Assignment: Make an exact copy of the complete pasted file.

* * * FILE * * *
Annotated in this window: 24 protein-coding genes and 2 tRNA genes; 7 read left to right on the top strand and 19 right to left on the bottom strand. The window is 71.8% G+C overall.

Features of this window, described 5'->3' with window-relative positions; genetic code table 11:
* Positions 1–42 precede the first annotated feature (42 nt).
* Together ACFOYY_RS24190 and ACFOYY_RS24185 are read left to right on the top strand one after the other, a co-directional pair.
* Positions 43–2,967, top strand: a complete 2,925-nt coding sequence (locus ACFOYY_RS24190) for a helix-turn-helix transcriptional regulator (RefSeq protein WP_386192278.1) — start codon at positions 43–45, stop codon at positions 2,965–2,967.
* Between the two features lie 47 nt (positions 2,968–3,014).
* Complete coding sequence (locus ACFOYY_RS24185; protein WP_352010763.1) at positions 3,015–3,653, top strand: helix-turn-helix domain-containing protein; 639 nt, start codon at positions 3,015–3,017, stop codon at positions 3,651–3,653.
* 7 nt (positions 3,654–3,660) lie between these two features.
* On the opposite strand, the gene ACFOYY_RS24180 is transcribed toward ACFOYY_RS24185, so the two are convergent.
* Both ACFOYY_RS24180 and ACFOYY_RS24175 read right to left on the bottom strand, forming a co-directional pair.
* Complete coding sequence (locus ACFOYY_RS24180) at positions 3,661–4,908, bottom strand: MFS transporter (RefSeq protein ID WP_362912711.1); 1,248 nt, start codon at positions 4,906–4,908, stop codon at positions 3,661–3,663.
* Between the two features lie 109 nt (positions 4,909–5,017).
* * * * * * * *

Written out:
Annotated in this window: 24 protein-coding genes and 2 tRNA genes; 7 read left to right on the top strand and 19 right to left on the bottom strand. The window is 71.8% G+C overall.

Features of this window, described 5'->3' with window-relative positions; genetic code table 11:
* Positions 1–42 precede the first annotated feature (42 nt).
* Together ACFOYY_RS24190 and ACFOYY_RS24185 are read left to right on the top strand one after the other, a co-directional pair.
* Positions 43–2,967, top strand: a complete 2,925-nt coding sequence (locus ACFOYY_RS24190) for a helix-turn-helix transcriptional regulator (RefSeq protein WP_386192278.1) — start codon at positions 43–45, stop codon at positions 2,965–2,967.
* Between the two features lie 47 nt (positions 2,968–3,014).
* Complete coding sequence (locus ACFOYY_RS24185; protein WP_352010763.1) at positions 3,015–3,653, top strand: helix-turn-helix domain-containing protein; 639 nt, start codon at positions 3,015–3,017, stop codon at positions 3,651–3,653.
* 7 nt (positions 3,654–3,660) lie between these two features.
* On the opposite strand, the gene ACFOYY_RS24180 is transcribed toward ACFOYY_RS24185, so the two are convergent.
* Both ACFOYY_RS24180 and ACFOYY_RS24175 read right to left on the bottom strand, forming a co-directional pair.
* Complete coding sequence (locus ACFOYY_RS24180) at positions 3,661–4,908, bottom strand: MFS transporter (RefSeq protein ID WP_362912711.1); 1,248 nt, start codon at positions 4,906–4,908, stop codon at positions 3,661–3,663.
* Between the two features lie 109 nt (positions 4,909–5,017).